A Time-Resolved Resonance Raman Study of Chlorine Dioxide Photochemistry in Water and Acetonitrile
AuthorHayes, Sophia C.
Philpott, M. P.
Mayer, S. G.
Reid, P. J.
SourceJournal of Physical Chemistry A
Google Scholar check
MetadataShow full item record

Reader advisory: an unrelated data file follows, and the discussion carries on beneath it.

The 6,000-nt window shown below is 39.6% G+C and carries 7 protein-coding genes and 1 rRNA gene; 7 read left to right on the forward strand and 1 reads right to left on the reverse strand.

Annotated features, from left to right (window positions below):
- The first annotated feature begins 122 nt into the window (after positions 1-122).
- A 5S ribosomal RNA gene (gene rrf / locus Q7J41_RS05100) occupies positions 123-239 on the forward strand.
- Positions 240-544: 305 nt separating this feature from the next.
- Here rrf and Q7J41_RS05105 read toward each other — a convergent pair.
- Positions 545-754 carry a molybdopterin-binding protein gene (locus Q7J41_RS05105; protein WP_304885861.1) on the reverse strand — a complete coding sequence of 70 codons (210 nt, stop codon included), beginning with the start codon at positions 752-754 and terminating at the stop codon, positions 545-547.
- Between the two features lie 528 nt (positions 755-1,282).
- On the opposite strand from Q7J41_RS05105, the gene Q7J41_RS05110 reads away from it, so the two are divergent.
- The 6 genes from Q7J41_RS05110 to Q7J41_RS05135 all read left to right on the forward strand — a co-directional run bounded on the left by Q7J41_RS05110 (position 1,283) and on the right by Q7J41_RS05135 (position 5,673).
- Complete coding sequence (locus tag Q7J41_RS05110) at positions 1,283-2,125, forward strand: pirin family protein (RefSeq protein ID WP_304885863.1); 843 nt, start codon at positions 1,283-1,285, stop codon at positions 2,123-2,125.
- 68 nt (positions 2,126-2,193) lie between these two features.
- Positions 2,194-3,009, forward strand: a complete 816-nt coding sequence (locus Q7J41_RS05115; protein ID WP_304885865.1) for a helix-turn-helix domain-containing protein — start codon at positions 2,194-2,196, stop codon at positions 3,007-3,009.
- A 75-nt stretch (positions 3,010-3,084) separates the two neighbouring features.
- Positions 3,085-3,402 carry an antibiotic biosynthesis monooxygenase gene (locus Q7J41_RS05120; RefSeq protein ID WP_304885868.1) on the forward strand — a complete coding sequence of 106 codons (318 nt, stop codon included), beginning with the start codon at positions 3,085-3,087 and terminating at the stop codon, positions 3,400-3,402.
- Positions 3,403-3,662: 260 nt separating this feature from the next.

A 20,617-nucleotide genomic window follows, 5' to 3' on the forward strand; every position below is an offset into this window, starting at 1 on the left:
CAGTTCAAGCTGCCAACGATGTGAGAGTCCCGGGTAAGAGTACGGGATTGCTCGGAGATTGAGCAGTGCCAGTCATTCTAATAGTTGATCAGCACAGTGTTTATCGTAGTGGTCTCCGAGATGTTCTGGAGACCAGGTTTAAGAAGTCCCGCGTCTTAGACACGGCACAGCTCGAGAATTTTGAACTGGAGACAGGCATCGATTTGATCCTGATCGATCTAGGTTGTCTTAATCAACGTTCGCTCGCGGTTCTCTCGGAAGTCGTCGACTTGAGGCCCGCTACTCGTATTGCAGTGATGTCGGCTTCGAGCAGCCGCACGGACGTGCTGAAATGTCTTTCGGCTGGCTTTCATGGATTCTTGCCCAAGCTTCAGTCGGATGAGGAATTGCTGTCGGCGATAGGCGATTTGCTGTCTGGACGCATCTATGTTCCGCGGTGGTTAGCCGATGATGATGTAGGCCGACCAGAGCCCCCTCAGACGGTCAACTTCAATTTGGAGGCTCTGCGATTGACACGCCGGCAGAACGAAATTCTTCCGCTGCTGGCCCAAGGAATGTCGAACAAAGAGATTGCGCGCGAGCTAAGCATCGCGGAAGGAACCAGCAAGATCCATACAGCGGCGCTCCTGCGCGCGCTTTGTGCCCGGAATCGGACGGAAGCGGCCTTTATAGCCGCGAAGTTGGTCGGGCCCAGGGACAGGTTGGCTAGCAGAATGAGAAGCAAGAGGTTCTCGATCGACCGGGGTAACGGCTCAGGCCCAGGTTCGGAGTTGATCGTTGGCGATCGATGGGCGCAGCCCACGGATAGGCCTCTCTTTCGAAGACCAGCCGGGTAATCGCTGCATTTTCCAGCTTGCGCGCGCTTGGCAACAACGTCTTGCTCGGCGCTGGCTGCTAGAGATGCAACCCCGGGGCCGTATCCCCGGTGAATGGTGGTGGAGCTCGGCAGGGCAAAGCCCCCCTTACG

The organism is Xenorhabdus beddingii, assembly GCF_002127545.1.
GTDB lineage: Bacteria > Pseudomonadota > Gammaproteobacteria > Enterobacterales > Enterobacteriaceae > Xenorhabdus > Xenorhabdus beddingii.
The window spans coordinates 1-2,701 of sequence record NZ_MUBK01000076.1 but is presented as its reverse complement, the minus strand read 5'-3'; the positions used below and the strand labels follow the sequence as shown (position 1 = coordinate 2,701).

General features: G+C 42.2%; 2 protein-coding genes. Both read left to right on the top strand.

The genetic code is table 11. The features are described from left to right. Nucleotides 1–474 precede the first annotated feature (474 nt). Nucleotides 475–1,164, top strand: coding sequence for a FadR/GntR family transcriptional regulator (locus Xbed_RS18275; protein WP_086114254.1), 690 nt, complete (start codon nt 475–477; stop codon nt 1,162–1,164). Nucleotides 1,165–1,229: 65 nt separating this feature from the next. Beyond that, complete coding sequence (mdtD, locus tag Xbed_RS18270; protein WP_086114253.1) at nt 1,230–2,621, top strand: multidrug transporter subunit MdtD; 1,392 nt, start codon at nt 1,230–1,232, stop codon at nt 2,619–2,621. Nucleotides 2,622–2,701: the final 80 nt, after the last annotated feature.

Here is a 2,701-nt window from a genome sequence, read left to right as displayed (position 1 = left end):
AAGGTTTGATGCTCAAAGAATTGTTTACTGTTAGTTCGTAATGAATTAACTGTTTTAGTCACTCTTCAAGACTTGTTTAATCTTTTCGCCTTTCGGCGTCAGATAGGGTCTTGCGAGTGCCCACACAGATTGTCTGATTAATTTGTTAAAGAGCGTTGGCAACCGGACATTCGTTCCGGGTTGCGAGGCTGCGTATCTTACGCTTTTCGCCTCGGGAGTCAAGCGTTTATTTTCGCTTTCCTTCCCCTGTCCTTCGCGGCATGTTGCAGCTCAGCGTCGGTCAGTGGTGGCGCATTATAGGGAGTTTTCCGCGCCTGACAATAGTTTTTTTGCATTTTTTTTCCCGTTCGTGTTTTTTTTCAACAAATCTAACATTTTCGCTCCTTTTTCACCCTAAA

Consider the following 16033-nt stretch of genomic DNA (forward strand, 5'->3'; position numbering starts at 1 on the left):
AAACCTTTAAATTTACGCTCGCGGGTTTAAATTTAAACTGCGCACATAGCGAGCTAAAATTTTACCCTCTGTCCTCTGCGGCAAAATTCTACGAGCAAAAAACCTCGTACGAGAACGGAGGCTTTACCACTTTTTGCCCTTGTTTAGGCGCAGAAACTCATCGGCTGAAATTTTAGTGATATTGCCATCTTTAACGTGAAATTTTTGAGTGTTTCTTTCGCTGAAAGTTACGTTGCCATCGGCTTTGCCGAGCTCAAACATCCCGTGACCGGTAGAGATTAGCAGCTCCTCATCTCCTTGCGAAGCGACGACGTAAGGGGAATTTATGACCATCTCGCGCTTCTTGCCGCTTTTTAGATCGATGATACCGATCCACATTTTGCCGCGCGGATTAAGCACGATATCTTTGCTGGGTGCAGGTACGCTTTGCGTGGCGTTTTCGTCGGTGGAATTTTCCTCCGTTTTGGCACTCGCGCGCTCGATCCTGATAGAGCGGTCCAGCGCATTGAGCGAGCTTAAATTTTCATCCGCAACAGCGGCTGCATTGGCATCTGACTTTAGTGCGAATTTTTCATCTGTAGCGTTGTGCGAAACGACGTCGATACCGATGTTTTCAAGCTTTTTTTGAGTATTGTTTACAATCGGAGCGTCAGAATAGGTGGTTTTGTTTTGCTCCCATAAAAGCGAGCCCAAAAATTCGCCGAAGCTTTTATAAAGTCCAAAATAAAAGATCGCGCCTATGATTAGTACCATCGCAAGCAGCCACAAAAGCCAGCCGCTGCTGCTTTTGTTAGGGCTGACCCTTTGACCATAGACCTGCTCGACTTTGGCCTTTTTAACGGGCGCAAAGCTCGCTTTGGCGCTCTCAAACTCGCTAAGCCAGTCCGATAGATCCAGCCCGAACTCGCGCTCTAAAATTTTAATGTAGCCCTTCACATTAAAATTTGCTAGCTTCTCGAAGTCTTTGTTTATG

The photochemistry of chlorine dioxide (OClO) in water and acetonitrile is investigated using time-resolved resonance Raman spectroscopy. Stokes and anti-Stokes spectra are measured as a function of time following photoexcitation using degenerate pump and probe wavelengths of 390 nm. For aqueous OClO, the time-dependent Stokes intensities are found to be consistent with the re-formation of ground-state OClO by subpicosecond geminate recombination of the primary ClO and O photofragments. This represents the first unequivocal demonstration of primary-photoproduct geminate recombination in the condensed-phase photochemistry of OClO. Anti-Stokes intensity corresponding to the OClO symmetric stretch is observed demonstrating that, following geminate recombination, excess vibrational energy is deposited along this coordinate. Analysis of the anti-Stokes decay kinetics demonstrates that, in water, intermolecular vibrational relaxation occurs with a time constant of ∼9 ps. For OClO dissolved in acetonitrile, the Stokes scattering intensities are consistent with a significant reduction in the geminate-recombination quantum yield relative to water. Comparison of the OClO anti-Stokes decay kinetics in acetonitrile and water demonstrates that the rate of intermolecular vibrational relaxation is ∼4 times smaller in acetonitrile. Finally, in both solvents the appearance of symmetric-stretch anti-Stokes intensity is significantly delayed relative to geminate recombination. This delay is consistent with the initial deposition of excess vibrational energy along the asymmetric-stretch coordinate followed by intramolecular vibrational energy redistribution. The time scale for this redistribution is ∼5 ps in water and ∼20 ps in acetonitrile suggesting that intramolecular vibrational energy reorganization is solvent dependent.